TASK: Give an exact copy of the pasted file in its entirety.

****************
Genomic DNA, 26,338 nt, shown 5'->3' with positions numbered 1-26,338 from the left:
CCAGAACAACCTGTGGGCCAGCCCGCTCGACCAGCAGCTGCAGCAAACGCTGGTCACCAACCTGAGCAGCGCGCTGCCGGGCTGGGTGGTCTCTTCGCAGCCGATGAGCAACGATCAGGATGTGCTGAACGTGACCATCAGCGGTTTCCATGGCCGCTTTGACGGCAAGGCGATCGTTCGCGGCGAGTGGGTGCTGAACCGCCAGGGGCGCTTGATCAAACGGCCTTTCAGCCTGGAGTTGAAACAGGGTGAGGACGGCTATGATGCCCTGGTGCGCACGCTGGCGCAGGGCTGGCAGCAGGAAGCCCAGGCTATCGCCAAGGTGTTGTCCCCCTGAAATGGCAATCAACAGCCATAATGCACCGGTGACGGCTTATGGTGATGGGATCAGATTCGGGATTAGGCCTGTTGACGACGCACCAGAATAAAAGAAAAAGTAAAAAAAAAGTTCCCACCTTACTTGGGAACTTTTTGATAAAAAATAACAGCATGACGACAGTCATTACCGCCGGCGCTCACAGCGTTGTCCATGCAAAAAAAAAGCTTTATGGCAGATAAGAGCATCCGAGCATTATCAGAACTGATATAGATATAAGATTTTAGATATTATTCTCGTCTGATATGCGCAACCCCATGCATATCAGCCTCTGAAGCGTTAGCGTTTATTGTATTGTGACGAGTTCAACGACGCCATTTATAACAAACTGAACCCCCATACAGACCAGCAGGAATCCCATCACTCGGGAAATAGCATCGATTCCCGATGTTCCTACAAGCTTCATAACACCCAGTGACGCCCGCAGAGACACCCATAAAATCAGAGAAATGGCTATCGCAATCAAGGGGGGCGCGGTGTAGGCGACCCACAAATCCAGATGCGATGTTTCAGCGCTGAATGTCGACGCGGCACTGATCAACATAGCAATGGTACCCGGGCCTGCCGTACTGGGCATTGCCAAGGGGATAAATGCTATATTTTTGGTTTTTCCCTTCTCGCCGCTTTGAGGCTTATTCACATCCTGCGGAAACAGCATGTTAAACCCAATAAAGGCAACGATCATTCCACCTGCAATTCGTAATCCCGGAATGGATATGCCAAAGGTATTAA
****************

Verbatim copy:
Genomic DNA, 26,338 nt, shown 5'->3' with positions numbered 1-26,338 from the left:
CCAGAACAACCTGTGGGCCAGCCCGCTCGACCAGCAGCTGCAGCAAACGCTGGTCACCAACCTGAGCAGCGCGCTGCCGGGCTGGGTGGTCTCTTCGCAGCCGATGAGCAACGATCAGGATGTGCTGAACGTGACCATCAGCGGTTTCCATGGCCGCTTTGACGGCAAGGCGATCGTTCGCGGCGAGTGGGTGCTGAACCGCCAGGGGCGCTTGATCAAACGGCCTTTCAGCCTGGAGTTGAAACAGGGTGAGGACGGCTATGATGCCCTGGTGCGCACGCTGGCGCAGGGCTGGCAGCAGGAAGCCCAGGCTATCGCCAAGGTGTTGTCCCCCTGAAATGGCAATCAACAGCCATAATGCACCGGTGACGGCTTATGGTGATGGGATCAGATTCGGGATTAGGCCTGTTGACGACGCACCAGAATAAAAGAAAAAGTAAAAAAAAAGTTCCCACCTTACTTGGGAACTTTTTGATAAAAAATAACAGCATGACGACAGTCATTACCGCCGGCGCTCACAGCGTTGTCCATGCAAAAAAAAAGCTTTATGGCAGATAAGAGCATCCGAGCATTATCAGAACTGATATAGATATAAGATTTTAGATATTATTCTCGTCTGATATGCGCAACCCCATGCATATCAGCCTCTGAAGCGTTAGCGTTTATTGTATTGTGACGAGTTCAACGACGCCATTTATAACAAACTGAACCCCCATACAGACCAGCAGGAATCCCATCACTCGGGAAATAGCATCGATTCCCGATGTTCCTACAAGCTTCATAACACCCAGTGACGCCCGCAGAGACACCCATAAAATCAGAGAAATGGCTATCGCAATCAAGGGGGGCGCGGTGTAGGCGACCCACAAATCCAGATGCGATGTTTCAGCGCTGAATGTCGACGCGGCACTGATCAACATAGCAATGGTACCCGGGCCTGCCGTACTGGGCATTGCCAAGGGGATAAATGCTATATTTTTGGTTTTTCCCTTCTCGCCGCTTTGAGGCTTATTCACATCCTGCGGAAACAGCATGTTAAACCCAATAAAGGCAACGATCATTCCACCTGCAATTCGTAATCCCGGAATGGATATGCCAAAGGTATTAA